The Autumn Garden dramaturgy: Mississippi

Table of Contents

Mississippi –

By 1910, a majority of black farmers in the Delta had lost their land and were sharecroppers. By 1920, the third generation after freedom, most African Americans in Mississippi were landless laborers again facing poverty.[14] Starting about 1913, tens of thousands of African Americans left Mississippi to migrate North in the Great Migration to industrial cities such as New York, Chicago, Detroit, Philadelphia, and St. Louis, seeking jobs, better education for their children, the right to vote, and better living. In the migration of 1910-1940, they left a society that had been steadily closing off opportunity. Most migrants from Mississippi took trains directly north to Chicago and often settled near former neighbors.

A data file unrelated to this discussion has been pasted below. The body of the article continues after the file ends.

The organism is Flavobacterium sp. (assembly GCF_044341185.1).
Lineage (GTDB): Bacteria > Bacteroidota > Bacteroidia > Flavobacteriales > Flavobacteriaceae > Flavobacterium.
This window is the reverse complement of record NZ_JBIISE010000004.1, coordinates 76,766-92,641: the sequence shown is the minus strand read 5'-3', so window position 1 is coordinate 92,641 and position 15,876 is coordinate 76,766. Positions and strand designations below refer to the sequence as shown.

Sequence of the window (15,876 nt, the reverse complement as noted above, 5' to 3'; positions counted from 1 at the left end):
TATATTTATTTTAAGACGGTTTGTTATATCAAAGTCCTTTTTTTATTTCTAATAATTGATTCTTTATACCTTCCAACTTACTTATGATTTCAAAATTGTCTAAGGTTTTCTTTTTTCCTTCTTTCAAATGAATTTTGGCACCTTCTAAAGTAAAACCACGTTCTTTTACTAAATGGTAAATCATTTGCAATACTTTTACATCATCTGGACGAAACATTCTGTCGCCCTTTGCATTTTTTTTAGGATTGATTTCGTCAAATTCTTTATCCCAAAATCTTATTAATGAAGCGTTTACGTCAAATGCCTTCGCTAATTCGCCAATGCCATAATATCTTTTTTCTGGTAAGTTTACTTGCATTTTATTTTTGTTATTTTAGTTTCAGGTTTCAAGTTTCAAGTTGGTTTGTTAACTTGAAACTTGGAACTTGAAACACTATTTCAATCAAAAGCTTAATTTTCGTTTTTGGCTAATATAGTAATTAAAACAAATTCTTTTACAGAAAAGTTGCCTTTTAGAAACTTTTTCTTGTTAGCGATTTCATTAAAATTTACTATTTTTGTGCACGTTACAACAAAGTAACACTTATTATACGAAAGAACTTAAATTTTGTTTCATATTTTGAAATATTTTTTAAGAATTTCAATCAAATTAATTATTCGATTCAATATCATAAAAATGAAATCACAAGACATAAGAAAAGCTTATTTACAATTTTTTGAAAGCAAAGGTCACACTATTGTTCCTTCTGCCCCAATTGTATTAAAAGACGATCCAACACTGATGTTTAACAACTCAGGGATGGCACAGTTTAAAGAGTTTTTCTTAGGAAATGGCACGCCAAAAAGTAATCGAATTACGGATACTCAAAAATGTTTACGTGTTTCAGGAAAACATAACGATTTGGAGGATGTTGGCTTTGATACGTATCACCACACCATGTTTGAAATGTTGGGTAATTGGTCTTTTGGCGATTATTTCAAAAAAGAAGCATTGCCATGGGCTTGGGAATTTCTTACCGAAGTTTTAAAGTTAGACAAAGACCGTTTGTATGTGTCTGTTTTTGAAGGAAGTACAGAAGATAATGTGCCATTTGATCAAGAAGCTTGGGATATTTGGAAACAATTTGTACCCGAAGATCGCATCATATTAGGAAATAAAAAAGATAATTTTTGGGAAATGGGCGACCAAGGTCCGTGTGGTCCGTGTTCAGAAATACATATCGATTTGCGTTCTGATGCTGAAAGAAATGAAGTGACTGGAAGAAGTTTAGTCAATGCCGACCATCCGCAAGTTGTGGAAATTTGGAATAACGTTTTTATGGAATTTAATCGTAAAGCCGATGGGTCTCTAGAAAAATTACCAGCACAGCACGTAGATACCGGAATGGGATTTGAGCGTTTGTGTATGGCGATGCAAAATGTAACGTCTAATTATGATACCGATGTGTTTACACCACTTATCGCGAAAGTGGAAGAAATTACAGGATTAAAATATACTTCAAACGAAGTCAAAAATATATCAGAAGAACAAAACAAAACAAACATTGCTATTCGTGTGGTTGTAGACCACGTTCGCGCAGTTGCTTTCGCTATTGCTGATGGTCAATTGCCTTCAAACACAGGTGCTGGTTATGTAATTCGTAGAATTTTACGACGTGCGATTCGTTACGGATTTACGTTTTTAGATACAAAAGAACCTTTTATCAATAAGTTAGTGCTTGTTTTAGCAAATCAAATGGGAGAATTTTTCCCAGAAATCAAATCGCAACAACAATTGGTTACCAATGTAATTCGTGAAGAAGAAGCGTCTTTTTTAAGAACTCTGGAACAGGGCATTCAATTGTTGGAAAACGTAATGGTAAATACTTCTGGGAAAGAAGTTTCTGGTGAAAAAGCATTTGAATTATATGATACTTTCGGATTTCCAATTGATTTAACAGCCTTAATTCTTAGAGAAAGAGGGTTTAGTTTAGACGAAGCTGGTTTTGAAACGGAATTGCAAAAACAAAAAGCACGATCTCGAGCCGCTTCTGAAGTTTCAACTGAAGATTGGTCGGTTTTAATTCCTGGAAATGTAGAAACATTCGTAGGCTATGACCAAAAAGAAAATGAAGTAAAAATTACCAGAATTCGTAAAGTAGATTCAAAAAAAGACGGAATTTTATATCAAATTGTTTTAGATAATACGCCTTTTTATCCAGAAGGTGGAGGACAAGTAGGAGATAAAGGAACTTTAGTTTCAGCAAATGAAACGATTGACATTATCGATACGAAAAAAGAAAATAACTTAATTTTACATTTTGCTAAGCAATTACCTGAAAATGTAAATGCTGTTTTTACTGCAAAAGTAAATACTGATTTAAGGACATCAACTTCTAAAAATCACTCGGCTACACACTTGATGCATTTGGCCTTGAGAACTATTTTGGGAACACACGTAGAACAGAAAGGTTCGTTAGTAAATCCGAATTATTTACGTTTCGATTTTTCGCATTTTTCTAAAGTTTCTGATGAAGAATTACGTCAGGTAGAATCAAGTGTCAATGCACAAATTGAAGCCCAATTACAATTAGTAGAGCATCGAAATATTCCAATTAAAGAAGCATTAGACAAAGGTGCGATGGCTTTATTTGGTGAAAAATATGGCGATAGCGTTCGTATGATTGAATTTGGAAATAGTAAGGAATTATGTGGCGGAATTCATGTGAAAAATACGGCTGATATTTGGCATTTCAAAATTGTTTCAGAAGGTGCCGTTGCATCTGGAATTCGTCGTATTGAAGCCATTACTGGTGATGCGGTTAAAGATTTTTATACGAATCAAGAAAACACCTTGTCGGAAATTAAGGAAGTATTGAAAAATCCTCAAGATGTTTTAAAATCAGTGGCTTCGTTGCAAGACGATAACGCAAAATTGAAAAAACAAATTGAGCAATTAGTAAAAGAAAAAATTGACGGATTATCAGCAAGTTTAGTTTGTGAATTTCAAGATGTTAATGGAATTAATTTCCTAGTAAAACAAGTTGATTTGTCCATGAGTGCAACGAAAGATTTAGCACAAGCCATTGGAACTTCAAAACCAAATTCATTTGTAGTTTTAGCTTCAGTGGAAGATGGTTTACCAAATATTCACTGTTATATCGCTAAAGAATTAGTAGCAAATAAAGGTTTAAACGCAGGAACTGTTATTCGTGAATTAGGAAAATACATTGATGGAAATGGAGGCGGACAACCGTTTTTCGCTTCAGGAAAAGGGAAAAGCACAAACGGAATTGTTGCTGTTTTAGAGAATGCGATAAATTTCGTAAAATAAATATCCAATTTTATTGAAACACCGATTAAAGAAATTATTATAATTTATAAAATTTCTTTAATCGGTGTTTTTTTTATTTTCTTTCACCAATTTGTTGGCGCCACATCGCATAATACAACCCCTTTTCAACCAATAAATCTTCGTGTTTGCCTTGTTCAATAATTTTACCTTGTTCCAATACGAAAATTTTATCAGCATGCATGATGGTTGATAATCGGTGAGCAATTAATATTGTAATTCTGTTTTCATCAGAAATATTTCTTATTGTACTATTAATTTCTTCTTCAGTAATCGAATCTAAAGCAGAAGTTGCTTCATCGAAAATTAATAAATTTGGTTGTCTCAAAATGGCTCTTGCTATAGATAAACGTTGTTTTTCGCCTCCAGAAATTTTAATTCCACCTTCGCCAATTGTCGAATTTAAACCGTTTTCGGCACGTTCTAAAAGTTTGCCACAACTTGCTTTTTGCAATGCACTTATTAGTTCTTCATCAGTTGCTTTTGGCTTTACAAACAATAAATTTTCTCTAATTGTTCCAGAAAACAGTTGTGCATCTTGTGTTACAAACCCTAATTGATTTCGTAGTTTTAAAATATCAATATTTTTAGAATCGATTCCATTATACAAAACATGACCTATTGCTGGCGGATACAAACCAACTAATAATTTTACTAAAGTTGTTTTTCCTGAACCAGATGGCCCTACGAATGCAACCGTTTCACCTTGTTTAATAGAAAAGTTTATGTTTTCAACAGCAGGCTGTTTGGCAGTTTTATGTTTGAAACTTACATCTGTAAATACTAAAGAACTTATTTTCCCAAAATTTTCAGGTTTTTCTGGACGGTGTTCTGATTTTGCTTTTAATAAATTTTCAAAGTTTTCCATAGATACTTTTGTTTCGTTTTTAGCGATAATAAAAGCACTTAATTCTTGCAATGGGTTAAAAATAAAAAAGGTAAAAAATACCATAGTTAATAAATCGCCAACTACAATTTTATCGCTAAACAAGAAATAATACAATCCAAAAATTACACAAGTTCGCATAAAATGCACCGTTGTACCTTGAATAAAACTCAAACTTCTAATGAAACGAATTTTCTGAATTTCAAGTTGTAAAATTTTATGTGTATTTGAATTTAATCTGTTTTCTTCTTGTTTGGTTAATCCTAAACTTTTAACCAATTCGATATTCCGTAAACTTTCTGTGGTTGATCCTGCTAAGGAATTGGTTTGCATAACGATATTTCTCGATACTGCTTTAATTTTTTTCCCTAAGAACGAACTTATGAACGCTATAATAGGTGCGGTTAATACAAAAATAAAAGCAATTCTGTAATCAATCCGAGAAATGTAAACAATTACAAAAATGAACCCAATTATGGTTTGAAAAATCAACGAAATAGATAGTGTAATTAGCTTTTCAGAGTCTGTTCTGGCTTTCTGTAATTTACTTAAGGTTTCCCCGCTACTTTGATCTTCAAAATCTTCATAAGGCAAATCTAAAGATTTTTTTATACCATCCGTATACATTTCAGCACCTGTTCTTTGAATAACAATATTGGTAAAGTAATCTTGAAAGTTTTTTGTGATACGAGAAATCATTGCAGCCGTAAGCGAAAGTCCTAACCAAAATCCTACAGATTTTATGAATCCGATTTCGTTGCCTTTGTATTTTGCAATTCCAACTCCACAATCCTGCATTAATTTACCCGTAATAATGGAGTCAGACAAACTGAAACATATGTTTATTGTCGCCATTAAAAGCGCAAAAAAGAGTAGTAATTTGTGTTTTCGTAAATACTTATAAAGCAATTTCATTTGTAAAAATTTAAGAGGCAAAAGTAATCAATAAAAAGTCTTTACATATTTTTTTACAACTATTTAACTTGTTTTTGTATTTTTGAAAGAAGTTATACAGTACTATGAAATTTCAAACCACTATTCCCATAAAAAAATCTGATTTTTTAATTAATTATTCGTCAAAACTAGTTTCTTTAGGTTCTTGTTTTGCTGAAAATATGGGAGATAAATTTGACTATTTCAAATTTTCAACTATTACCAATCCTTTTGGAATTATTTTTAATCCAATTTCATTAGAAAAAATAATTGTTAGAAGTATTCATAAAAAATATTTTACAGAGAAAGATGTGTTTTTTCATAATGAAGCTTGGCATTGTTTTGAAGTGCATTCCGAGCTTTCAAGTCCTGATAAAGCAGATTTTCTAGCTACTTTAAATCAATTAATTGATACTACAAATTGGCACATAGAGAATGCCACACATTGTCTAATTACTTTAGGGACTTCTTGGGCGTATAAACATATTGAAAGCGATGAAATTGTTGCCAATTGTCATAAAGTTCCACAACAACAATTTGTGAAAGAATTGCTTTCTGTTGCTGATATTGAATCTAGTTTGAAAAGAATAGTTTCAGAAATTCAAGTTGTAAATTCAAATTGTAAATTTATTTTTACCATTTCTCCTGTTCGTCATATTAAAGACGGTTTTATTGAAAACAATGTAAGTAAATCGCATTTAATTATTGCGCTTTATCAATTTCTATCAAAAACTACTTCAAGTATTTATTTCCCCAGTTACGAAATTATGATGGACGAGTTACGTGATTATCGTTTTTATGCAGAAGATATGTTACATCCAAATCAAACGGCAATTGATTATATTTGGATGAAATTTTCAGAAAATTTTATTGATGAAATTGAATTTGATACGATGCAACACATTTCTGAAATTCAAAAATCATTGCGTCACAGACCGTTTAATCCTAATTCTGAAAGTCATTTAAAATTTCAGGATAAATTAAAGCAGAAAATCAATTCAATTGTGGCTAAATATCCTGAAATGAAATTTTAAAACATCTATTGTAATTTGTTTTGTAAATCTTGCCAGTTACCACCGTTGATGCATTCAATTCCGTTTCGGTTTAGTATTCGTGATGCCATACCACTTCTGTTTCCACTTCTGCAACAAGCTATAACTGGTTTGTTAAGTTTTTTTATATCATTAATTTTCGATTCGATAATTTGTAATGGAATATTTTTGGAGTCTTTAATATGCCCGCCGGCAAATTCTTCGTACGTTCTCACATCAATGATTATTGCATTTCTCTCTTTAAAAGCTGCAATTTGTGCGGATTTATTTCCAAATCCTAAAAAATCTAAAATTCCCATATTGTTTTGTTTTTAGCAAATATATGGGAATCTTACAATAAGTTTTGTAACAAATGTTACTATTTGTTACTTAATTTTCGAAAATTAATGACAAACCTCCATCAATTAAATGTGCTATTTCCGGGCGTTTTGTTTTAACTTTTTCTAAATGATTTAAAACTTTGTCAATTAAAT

The Second Great Migration (African American) from the South started in the 1940s, lasting until 1970. Almost half a million people left Mississippi in the second migration, three-quarters of them black. Nationwide during the first half of the 20th century, African Americans became rapidly urbanized and many worked in industrial jobs.

Mississippi generated rich, quintessentially American music traditions: gospel music, country music, jazz, blues, and rock and roll. All were invented, promulgated, or heavily developed by Mississippi musicians, and most came from the Mississippi Delta. Many musicians carried their music north to Chicago, where they made it the heart of that city’s jazz and blues.

The state’s complex history has generated great storytellers. Mississippi is noted for award-winning twentieth-century authors native to or associated with the state, including Nobel Prize-winner William Faulkner, playwrights Tennessee Williams and Beth Henley, authors Eudora Welty, Richard Wright, Ellen Douglas, Walker Percy, Willie Morris, Margaret Walker, Ellen Gilchrist, and Alice Walker, and historian Shelby Foote.

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